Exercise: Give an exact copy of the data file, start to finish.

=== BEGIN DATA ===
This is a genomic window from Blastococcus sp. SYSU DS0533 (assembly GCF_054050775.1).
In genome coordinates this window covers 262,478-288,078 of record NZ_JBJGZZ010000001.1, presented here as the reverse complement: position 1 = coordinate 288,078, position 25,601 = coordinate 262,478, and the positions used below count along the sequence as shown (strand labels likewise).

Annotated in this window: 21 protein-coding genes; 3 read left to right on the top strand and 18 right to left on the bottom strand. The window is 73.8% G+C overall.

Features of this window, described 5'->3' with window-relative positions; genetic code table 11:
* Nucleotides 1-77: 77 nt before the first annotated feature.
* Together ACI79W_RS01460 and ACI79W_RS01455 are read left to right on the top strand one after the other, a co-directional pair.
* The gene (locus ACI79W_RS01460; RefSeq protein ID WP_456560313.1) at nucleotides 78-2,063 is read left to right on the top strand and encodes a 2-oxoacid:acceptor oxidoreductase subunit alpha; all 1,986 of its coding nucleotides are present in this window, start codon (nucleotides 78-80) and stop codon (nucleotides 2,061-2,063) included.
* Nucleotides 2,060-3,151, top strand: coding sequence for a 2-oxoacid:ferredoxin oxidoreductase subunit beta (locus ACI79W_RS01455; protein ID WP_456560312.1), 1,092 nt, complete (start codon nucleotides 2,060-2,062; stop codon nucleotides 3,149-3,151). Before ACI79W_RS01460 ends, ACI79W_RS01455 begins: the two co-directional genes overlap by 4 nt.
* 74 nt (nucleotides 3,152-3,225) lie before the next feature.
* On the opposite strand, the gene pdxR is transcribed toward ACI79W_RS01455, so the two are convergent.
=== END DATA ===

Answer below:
This is a genomic window from Blastococcus sp. SYSU DS0533 (assembly GCF_054050775.1).
In genome coordinates this window covers 262,478-288,078 of record NZ_JBJGZZ010000001.1, presented here as the reverse complement: position 1 = coordinate 288,078, position 25,601 = coordinate 262,478, and the positions used below count along the sequence as shown (strand labels likewise).

Annotated in this window: 21 protein-coding genes; 3 read left to right on the top strand and 18 right to left on the bottom strand. The window is 73.8% G+C overall.

Features of this window, described 5'->3' with window-relative positions; genetic code table 11:
* Nucleotides 1-77: 77 nt before the first annotated feature.
* Together ACI79W_RS01460 and ACI79W_RS01455 are read left to right on the top strand one after the other, a co-directional pair.
* The gene (locus ACI79W_RS01460; RefSeq protein ID WP_456560313.1) at nucleotides 78-2,063 is read left to right on the top strand and encodes a 2-oxoacid:acceptor oxidoreductase subunit alpha; all 1,986 of its coding nucleotides are present in this window, start codon (nucleotides 78-80) and stop codon (nucleotides 2,061-2,063) included.
* Nucleotides 2,060-3,151, top strand: coding sequence for a 2-oxoacid:ferredoxin oxidoreductase subunit beta (locus ACI79W_RS01455; protein ID WP_456560312.1), 1,092 nt, complete (start codon nucleotides 2,060-2,062; stop codon nucleotides 3,149-3,151). Before ACI79W_RS01460 ends, ACI79W_RS01455 begins: the two co-directional genes overlap by 4 nt.
* 74 nt (nucleotides 3,152-3,225) lie before the next feature.
* On the opposite strand, the gene pdxR is transcribed toward ACI79W_RS01455, so the two are convergent.